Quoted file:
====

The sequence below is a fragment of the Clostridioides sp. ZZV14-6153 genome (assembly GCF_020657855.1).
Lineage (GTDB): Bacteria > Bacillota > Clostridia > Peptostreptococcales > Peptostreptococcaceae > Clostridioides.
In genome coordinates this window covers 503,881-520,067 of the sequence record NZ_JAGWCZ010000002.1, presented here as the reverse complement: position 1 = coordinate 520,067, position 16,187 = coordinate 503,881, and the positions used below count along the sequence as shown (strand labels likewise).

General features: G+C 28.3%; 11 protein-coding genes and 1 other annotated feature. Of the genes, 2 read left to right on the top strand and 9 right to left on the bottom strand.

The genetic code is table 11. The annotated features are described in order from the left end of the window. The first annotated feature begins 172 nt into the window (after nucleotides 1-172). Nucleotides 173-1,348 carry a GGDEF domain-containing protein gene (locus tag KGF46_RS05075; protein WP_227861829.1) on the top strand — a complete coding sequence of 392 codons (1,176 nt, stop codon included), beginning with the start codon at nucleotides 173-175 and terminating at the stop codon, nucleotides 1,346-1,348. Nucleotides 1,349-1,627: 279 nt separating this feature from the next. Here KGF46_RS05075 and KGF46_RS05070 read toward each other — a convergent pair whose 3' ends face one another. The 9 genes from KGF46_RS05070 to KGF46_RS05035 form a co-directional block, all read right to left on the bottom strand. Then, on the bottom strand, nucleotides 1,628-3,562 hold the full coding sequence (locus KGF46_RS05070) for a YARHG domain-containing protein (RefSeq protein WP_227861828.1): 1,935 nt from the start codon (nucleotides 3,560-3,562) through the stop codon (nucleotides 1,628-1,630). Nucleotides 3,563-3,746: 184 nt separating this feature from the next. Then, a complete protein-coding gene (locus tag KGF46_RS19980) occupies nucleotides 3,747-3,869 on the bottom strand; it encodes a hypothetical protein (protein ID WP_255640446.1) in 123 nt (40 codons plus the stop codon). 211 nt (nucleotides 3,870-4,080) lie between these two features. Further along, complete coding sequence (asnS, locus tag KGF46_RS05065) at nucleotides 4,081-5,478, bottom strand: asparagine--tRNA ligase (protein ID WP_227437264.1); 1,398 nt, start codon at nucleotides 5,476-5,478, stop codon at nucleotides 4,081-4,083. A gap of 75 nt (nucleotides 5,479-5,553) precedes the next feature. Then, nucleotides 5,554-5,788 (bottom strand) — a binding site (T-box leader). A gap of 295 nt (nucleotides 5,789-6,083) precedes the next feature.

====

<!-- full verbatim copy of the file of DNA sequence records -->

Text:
The sequence below is a fragment of the Clostridioides sp. ZZV14-6153 genome (assembly GCF_020657855.1).
Lineage (GTDB): Bacteria > Bacillota > Clostridia > Peptostreptococcales > Peptostreptococcaceae > Clostridioides.
In genome coordinates this window covers 503,881-520,067 of the sequence record NZ_JAGWCZ010000002.1, presented here as the reverse complement: position 1 = coordinate 520,067, position 16,187 = coordinate 503,881, and the positions used below count along the sequence as shown (strand labels likewise).

General features: G+C 28.3%; 11 protein-coding genes and 1 other annotated feature. Of the genes, 2 read left to right on the top strand and 9 right to left on the bottom strand.

The genetic code is table 11. The annotated features are described in order from the left end of the window. The first annotated feature begins 172 nt into the window (after nucleotides 1-172). Nucleotides 173-1,348 carry a GGDEF domain-containing protein gene (locus tag KGF46_RS05075; protein WP_227861829.1) on the top strand — a complete coding sequence of 392 codons (1,176 nt, stop codon included), beginning with the start codon at nucleotides 173-175 and terminating at the stop codon, nucleotides 1,346-1,348. Nucleotides 1,349-1,627: 279 nt separating this feature from the next. Here KGF46_RS05075 and KGF46_RS05070 read toward each other — a convergent pair whose 3' ends face one another. The 9 genes from KGF46_RS05070 to KGF46_RS05035 form a co-directional block, all read right to left on the bottom strand. Then, on the bottom strand, nucleotides 1,628-3,562 hold the full coding sequence (locus KGF46_RS05070) for a YARHG domain-containing protein (RefSeq protein WP_227861828.1): 1,935 nt from the start codon (nucleotides 3,560-3,562) through the stop codon (nucleotides 1,628-1,630). Nucleotides 3,563-3,746: 184 nt separating this feature from the next. Then, a complete protein-coding gene (locus tag KGF46_RS19980) occupies nucleotides 3,747-3,869 on the bottom strand; it encodes a hypothetical protein (protein ID WP_255640446.1) in 123 nt (40 codons plus the stop codon). 211 nt (nucleotides 3,870-4,080) lie between these two features. Further along, complete coding sequence (asnS, locus tag KGF46_RS05065) at nucleotides 4,081-5,478, bottom strand: asparagine--tRNA ligase (protein ID WP_227437264.1); 1,398 nt, start codon at nucleotides 5,476-5,478, stop codon at nucleotides 4,081-4,083. A gap of 75 nt (nucleotides 5,479-5,553) precedes the next feature. Then, nucleotides 5,554-5,788 (bottom strand) — a binding site (T-box leader). A gap of 295 nt (nucleotides 5,789-6,083) precedes the next feature.